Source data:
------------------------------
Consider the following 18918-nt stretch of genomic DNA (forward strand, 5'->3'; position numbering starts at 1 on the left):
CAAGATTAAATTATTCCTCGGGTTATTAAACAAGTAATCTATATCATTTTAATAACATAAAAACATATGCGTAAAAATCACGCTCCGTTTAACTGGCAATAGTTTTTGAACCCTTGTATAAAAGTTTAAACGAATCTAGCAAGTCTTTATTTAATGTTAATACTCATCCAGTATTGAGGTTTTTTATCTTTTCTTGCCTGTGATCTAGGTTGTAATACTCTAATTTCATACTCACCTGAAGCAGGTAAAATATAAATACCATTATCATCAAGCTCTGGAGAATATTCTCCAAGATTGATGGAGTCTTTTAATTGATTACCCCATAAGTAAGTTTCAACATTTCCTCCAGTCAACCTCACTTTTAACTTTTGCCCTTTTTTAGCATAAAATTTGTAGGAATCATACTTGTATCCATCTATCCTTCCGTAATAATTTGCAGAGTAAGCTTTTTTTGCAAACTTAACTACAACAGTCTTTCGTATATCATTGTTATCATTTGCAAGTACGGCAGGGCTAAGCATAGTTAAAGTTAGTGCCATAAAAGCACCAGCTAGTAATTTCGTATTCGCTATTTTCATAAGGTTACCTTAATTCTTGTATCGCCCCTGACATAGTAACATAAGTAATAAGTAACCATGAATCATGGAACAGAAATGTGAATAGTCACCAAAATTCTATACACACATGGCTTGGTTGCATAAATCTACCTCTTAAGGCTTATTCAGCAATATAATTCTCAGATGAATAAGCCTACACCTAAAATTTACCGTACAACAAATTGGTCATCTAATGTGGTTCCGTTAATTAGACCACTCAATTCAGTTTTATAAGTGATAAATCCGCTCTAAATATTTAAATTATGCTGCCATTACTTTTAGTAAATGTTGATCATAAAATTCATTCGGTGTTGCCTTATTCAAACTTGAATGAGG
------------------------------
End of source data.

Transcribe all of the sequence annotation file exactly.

Consider the following 18918-nt stretch of genomic DNA (forward strand, 5'->3'; position numbering starts at 1 on the left):
CAAGATTAAATTATTCCTCGGGTTATTAAACAAGTAATCTATATCATTTTAATAACATAAAAACATATGCGTAAAAATCACGCTCCGTTTAACTGGCAATAGTTTTTGAACCCTTGTATAAAAGTTTAAACGAATCTAGCAAGTCTTTATTTAATGTTAATACTCATCCAGTATTGAGGTTTTTTATCTTTTCTTGCCTGTGATCTAGGTTGTAATACTCTAATTTCATACTCACCTGAAGCAGGTAAAATATAAATACCATTATCATCAAGCTCTGGAGAATATTCTCCAAGATTGATGGAGTCTTTTAATTGATTACCCCATAAGTAAGTTTCAACATTTCCTCCAGTCAACCTCACTTTTAACTTTTGCCCTTTTTTAGCATAAAATTTGTAGGAATCATACTTGTATCCATCTATCCTTCCGTAATAATTTGCAGAGTAAGCTTTTTTTGCAAACTTAACTACAACAGTCTTTCGTATATCATTGTTATCATTTGCAAGTACGGCAGGGCTAAGCATAGTTAAAGTTAGTGCCATAAAAGCACCAGCTAGTAATTTCGTATTCGCTATTTTCATAAGGTTACCTTAATTCTTGTATCGCCCCTGACATAGTAACATAAGTAATAAGTAACCATGAATCATGGAACAGAAATGTGAATAGTCACCAAAATTCTATACACACATGGCTTGGTTGCATAAATCTACCTCTTAAGGCTTATTCAGCAATATAATTCTCAGATGAATAAGCCTACACCTAAAATTTACCGTACAACAAATTGGTCATCTAATGTGGTTCCGTTAATTAGACCACTCAATTCAGTTTTATAAGTGATAAATCCGCTCTAAATATTTAAATTATGCTGCCATTACTTTTAGTAAATGTTGATCATAAAATTCATTCGGTGTTGCCTTATTCAAACTTGAATGAGG